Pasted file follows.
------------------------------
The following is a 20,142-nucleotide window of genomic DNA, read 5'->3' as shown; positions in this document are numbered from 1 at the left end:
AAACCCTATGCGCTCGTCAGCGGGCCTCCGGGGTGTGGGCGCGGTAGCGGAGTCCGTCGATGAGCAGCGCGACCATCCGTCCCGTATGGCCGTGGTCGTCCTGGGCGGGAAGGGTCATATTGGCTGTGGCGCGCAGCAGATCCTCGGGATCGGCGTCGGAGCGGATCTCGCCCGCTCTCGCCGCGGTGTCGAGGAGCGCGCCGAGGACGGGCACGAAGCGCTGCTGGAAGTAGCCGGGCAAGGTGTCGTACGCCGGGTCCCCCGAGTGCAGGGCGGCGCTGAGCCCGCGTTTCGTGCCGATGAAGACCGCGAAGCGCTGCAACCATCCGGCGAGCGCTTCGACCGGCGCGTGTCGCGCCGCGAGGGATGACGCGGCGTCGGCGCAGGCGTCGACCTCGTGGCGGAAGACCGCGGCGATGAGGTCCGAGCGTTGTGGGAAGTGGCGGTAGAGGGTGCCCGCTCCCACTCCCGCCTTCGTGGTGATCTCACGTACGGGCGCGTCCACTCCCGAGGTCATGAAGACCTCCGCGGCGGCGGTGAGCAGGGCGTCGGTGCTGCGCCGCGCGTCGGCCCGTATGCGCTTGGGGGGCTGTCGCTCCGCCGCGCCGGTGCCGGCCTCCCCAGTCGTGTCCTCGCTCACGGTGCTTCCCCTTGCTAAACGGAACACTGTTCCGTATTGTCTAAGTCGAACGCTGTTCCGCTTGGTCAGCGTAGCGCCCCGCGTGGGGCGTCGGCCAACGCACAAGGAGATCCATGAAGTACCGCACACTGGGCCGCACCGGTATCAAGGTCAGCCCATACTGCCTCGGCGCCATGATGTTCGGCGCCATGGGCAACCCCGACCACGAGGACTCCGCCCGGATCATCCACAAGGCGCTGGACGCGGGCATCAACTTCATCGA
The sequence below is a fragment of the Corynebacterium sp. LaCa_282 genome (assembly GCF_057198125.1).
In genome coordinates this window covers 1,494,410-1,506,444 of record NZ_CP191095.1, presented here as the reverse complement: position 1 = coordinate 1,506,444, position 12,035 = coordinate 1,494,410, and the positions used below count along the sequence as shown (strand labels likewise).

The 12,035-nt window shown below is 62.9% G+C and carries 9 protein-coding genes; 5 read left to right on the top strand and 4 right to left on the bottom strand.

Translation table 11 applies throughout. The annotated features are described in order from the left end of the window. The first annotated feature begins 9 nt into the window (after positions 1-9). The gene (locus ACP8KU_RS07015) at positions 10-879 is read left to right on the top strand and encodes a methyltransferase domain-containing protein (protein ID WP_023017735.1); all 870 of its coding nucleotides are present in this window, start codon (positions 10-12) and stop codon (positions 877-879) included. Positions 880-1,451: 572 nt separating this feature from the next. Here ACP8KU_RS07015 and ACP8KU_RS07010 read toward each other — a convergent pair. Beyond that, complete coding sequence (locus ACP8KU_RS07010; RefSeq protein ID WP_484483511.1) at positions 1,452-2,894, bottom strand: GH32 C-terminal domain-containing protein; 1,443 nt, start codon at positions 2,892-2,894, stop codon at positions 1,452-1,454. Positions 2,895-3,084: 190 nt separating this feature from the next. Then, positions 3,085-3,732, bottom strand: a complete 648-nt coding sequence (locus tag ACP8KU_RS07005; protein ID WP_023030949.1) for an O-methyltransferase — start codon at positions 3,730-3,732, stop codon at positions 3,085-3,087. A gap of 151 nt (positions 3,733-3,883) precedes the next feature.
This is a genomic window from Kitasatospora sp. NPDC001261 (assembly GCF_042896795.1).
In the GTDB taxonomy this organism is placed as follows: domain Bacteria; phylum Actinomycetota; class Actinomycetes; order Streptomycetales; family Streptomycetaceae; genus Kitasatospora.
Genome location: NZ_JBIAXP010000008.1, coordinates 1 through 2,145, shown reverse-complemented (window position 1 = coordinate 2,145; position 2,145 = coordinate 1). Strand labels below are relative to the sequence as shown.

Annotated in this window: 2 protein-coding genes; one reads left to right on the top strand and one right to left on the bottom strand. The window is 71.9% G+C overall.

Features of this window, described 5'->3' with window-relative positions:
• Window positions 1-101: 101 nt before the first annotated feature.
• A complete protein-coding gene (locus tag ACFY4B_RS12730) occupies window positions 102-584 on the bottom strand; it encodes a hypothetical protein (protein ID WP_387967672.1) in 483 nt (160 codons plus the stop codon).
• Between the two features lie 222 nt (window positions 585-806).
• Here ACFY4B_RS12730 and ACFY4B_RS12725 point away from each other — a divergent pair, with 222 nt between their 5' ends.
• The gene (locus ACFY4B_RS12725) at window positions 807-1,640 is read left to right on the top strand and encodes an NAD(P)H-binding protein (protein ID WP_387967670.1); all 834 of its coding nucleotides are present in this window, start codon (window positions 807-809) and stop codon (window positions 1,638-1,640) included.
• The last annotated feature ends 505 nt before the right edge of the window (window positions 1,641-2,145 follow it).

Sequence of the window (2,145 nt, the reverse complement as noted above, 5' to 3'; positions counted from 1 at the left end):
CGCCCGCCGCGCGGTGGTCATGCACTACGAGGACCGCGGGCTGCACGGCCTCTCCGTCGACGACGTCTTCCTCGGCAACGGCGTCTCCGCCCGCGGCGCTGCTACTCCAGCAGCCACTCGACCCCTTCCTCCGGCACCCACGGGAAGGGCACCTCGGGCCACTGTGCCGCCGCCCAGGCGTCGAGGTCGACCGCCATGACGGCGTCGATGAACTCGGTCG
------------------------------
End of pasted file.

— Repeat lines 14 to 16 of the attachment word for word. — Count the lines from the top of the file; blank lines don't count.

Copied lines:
• Between the two features lie 222 nt (window positions 585-806).
• Here ACFY4B_RS12730 and ACFY4B_RS12725 point away from each other — a divergent pair, with 222 nt between their 5' ends.
• The gene (locus ACFY4B_RS12725) at window positions 807-1,640 is read left to right on the top strand and encodes an NAD(P)H-binding protein (protein ID WP_387967670.1); all 834 of its coding nucleotides are present in this window, start codon (window positions 807-809) and stop codon (window positions 1,638-1,640) included.